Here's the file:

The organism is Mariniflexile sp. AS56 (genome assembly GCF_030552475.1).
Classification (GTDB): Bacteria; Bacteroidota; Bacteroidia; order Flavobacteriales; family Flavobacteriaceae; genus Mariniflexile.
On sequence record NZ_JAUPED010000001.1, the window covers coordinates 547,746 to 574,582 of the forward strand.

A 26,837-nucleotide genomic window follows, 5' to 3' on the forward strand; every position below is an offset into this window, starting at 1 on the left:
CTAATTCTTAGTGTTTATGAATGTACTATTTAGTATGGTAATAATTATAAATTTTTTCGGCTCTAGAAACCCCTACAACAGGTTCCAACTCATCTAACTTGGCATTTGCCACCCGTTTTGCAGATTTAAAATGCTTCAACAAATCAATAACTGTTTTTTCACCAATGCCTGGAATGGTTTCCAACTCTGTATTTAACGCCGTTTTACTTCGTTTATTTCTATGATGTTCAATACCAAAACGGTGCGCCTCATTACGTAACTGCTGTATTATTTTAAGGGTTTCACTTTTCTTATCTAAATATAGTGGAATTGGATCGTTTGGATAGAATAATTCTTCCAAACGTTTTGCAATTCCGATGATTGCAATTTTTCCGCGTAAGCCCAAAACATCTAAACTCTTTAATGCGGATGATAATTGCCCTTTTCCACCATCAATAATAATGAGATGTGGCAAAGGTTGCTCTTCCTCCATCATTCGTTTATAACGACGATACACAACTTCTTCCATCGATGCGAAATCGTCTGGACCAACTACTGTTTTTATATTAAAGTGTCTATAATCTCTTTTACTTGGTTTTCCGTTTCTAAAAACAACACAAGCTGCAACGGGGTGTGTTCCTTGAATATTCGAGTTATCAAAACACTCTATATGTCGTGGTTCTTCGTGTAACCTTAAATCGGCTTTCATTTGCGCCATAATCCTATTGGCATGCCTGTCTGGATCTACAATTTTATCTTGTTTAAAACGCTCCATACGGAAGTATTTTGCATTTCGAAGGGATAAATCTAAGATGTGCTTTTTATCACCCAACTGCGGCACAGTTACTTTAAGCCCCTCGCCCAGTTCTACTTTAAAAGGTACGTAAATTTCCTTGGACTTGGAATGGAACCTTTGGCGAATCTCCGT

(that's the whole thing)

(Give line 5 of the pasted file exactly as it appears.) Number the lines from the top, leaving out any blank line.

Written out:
CTAATTCTTAGTGTTTATGAATGTACTATTTAGTATGGTAATAATTATAAATTTTTTCGGCTCTAGAAACCCCTACAACAGGTTCCAACTCATCTAACTTGGCATTTGCCACCCGTTTTGCAGATTTAAAATGCTTCAACAAATCAATAACTGTTTTTTCACCAATGCCTGGAATGGTTTCCAACTCTGTATTTAACGCCGTTTTACTTCGTTTATTTCTATGATGTTCAATACCAAAACGGTGCGCCTCATTACGTAACTGCTGTATTATTTTAAGGGTTTCACTTTTCTTATCTAAATATAGTGGAATTGGATCGTTTGGATAGAATAATTCTTCCAAACGTTTTGCAATTCCGATGATTGCAATTTTTCCGCGTAAGCCCAAAACATCTAAACTCTTTAATGCGGATGATAATTGCCCTTTTCCACCATCAATAATAATGAGATGTGGCAAAGGTTGCTCTTCCTCCATCATTCGTTTATAACGACGATACACAACTTCTTCCATCGATGCGAAATCGTCTGGACCAACTACTGTTTTTATATTAAAGTGTCTATAATCTCTTTTACTTGGTTTTCCGTTTCTAAAAACAACACAAGCTGCAACGGGGTGTGTTCCTTGAATATTCGAGTTATCAAAACACTCTATATGTCGTGGTTCTTCGTGTAACCTTAAATCGGCTTTCATTTGCGCCATAATCCTATTGGCATGCCTGTCTGGATCTACAATTTTATCTTGTTTAAAACGCTCCATACGGAAGTATTTTGCATTTCGAAGGGATAAATCTAAGATGTGCTTTTTATCACCCAACTGCGGCACAGTTACTTTAAGCCCCTCGCCCAGTTCTACTTTAAAAGGTACGTAAATTTCCTTGGACTTGGAATGGAACCTTTGGCGAATCTCCGT